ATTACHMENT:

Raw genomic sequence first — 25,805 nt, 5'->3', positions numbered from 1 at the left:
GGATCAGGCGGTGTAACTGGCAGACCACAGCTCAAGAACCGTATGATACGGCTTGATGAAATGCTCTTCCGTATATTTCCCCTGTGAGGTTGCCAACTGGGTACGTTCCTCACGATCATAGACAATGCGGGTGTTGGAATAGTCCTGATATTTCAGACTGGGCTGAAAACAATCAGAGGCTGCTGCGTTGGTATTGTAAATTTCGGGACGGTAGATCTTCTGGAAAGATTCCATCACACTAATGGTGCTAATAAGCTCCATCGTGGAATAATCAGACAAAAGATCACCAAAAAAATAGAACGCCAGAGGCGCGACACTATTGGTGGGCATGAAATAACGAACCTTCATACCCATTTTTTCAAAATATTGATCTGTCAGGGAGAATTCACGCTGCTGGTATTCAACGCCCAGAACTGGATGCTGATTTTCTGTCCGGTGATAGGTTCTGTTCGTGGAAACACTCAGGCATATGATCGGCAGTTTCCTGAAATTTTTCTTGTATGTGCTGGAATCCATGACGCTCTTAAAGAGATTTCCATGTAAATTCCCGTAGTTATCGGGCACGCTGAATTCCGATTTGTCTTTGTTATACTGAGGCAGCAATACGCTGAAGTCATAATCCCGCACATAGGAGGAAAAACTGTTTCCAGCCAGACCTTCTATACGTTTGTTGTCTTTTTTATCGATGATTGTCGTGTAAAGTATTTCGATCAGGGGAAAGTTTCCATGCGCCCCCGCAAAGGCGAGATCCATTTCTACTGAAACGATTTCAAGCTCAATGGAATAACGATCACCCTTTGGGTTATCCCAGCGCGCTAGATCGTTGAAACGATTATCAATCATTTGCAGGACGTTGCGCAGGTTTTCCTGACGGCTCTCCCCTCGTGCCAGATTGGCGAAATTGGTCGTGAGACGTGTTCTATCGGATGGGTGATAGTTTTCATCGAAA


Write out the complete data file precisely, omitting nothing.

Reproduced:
Raw genomic sequence first — 25,805 nt, 5'->3', positions numbered from 1 at the left:
GGATCAGGCGGTGTAACTGGCAGACCACAGCTCAAGAACCGTATGATACGGCTTGATGAAATGCTCTTCCGTATATTTCCCCTGTGAGGTTGCCAACTGGGTACGTTCCTCACGATCATAGACAATGCGGGTGTTGGAATAGTCCTGATATTTCAGACTGGGCTGAAAACAATCAGAGGCTGCTGCGTTGGTATTGTAAATTTCGGGACGGTAGATCTTCTGGAAAGATTCCATCACACTAATGGTGCTAATAAGCTCCATCGTGGAATAATCAGACAAAAGATCACCAAAAAAATAGAACGCCAGAGGCGCGACACTATTGGTGGGCATGAAATAACGAACCTTCATACCCATTTTTTCAAAATATTGATCTGTCAGGGAGAATTCACGCTGCTGGTATTCAACGCCCAGAACTGGATGCTGATTTTCTGTCCGGTGATAGGTTCTGTTCGTGGAAACACTCAGGCATATGATCGGCAGTTTCCTGAAATTTTTCTTGTATGTGCTGGAATCCATGACGCTCTTAAAGAGATTTCCATGTAAATTCCCGTAGTTATCGGGCACGCTGAATTCCGATTTGTCTTTGTTATACTGAGGCAGCAATACGCTGAAGTCATAATCCCGCACATAGGAGGAAAAACTGTTTCCAGCCAGACCTTCTATACGTTTGTTGTCTTTTTTATCGATGATTGTCGTGTAAAGTATTTCGATCAGGGGAAAGTTTCCATGCGCCCCCGCAAAGGCGAGATCCATTTCTACTGAAACGATTTCAAGCTCAATGGAATAACGATCACCCTTTGGGTTATCCCAGCGCGCTAGATCGTTGAAACGATTATCAATCATTTGCAGGACGTTGCGCAGGTTTTCCTGACGGCTCTCCCCTCGTGCCAGATTGGCGAAATTGGTCGTGAGACGTGTTCTATCGGATGGGTGATAGTTTTCATCGAAA